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David Katz, M.D.
David L. Katz, MD, MPH, FACPM, FACP is the founding director of Yale University’s Prevention Research Center; President of the American College of Lifestyle Medicine; Editor-in-Chief of the journal, Childhood Obesity; Chief Science Officer for NuVal LLC; and director of the Integrative Medicine Center at Griffin Hospital. A clinician, researcher, author, inventor, journalist, and media personality, Dr. Katz is the recipient of numerous awards and recognitions, including an honorary doctoral degree; widely supported nominations for the position of U.S. Surgeon General; recognition by as one of the 100 most influential people in health and fitness in the world for the past 3 years; and inclusion by LinkedIN as one of the original 150 INfluencers. He has authored over 200 scientific papers and chapters, 15 books, and well over 1,000 columns and blogs- with a resulting social media following of roughly 500,000. A two-time diplomate of the American Board of Internal Medicine, and a board-certified specialist in Preventive Medicine/Public Health, he is recognized globally for expertise in nutrition, weight management and the prevention of chronic disease.

Dr. Katz has delivered addresses in numerous countries on four continents, and has been acclaimed by colleagues as the “poet laureate” of health promotion.

He and his wife, Catherine, founder of, live in Connecticut; they have 5 children.

Entries by David Katz, M.D.

Why Success Is Always 'Iffy'

(0) Comments | Posted July 28, 2015 | 10:12 AM


I would love to identify some cadre of constantly buoyant motivational speakers, or perennially jocular optimists as my trusted arbiters of success. I would love to, but alas, I just can't. I seem constitutionally prone to go blind while wearing...

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One Minute Longer

(2) Comments | Posted July 24, 2015 | 9:54 AM

One of my favorite books as a child was called, if memory serves, Favorite Dog Stories. I rather doubt the collection had much genuine literary merit. But I was a kid and very much loved my dog then, as I love my dogs now -- and I loved the stories...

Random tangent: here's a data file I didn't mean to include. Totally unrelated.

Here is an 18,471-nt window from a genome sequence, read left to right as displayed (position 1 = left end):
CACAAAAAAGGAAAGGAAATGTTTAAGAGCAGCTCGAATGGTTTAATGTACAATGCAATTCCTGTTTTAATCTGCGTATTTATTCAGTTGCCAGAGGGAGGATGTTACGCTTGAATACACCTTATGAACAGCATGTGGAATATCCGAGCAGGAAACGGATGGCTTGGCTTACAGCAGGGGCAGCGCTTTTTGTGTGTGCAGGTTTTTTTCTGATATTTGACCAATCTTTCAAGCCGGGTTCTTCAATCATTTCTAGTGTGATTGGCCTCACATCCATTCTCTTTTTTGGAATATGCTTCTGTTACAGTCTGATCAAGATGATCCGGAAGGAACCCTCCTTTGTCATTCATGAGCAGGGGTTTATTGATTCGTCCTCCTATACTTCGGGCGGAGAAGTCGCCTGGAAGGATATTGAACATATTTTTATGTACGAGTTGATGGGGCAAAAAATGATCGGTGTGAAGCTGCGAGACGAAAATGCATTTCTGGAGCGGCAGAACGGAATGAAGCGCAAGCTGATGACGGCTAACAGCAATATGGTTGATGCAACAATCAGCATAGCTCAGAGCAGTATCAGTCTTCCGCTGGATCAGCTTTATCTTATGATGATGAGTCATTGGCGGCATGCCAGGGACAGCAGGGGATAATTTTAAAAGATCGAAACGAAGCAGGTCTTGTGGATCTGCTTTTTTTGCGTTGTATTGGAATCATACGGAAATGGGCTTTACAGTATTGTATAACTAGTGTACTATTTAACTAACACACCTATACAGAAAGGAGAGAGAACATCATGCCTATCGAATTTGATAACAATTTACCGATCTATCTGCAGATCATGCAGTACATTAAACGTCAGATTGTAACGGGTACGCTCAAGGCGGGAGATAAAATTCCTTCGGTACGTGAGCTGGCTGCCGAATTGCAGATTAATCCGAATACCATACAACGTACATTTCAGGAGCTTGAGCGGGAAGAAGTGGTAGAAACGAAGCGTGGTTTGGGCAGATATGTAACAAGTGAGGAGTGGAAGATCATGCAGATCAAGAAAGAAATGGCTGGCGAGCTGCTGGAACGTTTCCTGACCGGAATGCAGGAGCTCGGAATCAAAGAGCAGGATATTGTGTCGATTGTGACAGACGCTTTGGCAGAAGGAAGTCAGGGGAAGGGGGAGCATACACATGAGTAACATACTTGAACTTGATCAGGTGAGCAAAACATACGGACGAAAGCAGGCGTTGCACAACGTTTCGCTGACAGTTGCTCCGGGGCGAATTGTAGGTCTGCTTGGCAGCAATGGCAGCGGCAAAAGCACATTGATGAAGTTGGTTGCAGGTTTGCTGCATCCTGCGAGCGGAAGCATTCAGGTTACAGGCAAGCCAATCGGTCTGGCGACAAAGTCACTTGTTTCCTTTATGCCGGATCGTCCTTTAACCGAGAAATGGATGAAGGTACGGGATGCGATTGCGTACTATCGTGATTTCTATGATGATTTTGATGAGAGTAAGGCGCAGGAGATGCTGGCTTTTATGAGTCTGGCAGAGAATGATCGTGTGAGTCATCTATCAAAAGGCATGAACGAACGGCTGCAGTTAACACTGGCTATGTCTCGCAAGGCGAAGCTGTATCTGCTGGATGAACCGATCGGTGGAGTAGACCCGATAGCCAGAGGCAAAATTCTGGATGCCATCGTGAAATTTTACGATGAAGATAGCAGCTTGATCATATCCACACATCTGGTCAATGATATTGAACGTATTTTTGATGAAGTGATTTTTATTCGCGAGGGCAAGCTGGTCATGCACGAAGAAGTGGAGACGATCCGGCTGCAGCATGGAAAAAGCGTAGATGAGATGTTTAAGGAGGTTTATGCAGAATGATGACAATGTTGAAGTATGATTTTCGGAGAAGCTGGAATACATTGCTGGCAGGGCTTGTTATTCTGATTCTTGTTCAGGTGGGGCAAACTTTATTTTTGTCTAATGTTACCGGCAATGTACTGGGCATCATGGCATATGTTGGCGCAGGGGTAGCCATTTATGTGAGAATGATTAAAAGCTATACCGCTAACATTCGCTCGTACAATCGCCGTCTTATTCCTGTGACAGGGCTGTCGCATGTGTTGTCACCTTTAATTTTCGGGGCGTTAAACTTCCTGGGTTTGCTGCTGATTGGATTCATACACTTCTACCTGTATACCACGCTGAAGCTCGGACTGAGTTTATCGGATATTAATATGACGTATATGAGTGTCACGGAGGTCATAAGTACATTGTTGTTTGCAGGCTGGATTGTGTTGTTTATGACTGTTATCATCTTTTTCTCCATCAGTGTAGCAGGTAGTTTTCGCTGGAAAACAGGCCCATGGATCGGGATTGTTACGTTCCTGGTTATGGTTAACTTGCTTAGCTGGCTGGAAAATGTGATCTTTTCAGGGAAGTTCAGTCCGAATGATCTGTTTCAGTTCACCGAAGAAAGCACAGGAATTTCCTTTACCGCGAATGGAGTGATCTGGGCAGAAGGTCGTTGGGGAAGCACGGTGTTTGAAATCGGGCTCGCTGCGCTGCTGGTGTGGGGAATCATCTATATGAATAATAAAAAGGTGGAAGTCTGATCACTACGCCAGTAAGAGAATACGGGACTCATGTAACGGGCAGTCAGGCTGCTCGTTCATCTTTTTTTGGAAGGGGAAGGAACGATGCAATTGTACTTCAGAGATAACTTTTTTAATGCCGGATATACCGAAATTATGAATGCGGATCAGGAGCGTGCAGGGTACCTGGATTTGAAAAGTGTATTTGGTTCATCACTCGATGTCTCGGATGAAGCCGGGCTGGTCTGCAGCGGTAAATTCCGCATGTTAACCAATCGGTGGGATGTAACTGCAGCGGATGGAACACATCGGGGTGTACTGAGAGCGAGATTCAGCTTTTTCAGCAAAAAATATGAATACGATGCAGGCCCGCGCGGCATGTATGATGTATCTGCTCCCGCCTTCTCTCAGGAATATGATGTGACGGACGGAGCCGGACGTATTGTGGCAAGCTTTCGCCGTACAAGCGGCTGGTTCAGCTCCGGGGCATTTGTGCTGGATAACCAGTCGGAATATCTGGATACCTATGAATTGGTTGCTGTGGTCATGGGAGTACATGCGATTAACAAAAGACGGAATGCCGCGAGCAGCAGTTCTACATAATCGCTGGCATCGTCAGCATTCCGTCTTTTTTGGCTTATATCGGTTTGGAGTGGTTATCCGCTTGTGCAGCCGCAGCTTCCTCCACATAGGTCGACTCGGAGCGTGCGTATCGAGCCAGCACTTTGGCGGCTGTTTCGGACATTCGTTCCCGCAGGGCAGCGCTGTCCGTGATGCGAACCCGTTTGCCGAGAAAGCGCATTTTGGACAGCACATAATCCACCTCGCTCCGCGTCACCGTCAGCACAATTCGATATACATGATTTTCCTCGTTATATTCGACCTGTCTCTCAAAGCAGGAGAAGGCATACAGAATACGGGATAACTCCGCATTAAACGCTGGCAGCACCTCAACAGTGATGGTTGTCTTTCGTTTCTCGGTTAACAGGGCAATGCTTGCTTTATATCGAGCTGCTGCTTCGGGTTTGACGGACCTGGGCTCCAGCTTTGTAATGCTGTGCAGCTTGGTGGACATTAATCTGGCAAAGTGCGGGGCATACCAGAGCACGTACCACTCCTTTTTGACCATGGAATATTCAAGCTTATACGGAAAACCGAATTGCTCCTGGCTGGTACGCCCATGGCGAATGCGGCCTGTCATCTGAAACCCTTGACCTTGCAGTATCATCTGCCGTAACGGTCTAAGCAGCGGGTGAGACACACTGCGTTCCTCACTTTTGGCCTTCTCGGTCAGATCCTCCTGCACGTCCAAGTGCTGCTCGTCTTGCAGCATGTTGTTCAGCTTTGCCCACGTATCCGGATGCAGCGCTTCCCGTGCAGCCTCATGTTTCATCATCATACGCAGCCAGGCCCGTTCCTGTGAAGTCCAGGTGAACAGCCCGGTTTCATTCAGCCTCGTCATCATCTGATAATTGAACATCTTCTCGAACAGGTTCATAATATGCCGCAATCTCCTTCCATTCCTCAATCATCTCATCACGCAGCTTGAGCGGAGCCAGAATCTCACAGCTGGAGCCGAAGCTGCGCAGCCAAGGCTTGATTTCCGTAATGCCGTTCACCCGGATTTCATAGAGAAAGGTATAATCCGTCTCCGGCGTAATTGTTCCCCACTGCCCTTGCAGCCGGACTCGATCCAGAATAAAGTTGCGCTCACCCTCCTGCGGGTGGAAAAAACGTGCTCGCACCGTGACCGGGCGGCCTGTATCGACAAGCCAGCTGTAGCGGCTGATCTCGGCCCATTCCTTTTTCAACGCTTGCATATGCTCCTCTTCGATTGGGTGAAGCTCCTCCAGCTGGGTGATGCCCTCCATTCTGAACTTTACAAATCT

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Zeal, Veal and Veganism

(2) Comments | Posted July 20, 2015 | 4:12 PM

When my vegan friends and colleagues say that a vegan diet is categorically the best for human health, it is an excess of zeal. We simply do not have evidence to substantiate the claim. I know; I've looked- hard.

If you are inclined to...

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Health Care Rationing: The Roar and the Silence

(3) Comments | Posted July 17, 2015 | 11:52 AM

I have gotten the impression over my years in medicine that essentially no one likes to talk about rationing care. Those who oppose the concept on ideological grounds certainly don't want to talk about it. Those who are in acute need of care for themselves or someone they love are...

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Ending the Big, Fat Debate

(1) Comments | Posted July 15, 2015 | 6:22 PM

Achieving a clear understanding of the health effects of dietary fats requires a challenging slog through a thick tangle of opinions. These days, it's rare to get through any given news cycle without contentions about dietary fat, expert and otherwise, coming at us from every quarter. The preoccupation, especially intense...

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Eating in Echo Chambers

(0) Comments | Posted July 9, 2015 | 1:59 PM

In Going to Extremes, Cass Sunstein explores and characterizes the process that can lead to religious fundamentalism, internecine hatreds, jihad, and suicide terrorism. The essential ingredient is an echo chamber, a place where the opinion to which you are natively inclined, for whatever reasons, is reflected back...

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Cancer Mortality News, Between the Lines

(0) Comments | Posted July 6, 2015 | 4:13 PM

A CDC report just released indicates that the age-adjusted risk of cancer death is declining for Americans overall, and the trajectory is largely in line with the aspirational objectives of Healthy People 2020. There are several, salient messages in this report- and at least...

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Health Lunacy and Rocket Science

(0) Comments | Posted July 1, 2015 | 3:22 PM

The failure to use what we have known for more than two decades to prevent up to 80 percent of all major chronic disease -- heart disease, cancer, stroke, diabetes, dementia -- is costing virtually every one of us years lost from lives we love, and life lost...

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Outrageous Fortune

(0) Comments | Posted June 29, 2015 | 1:05 PM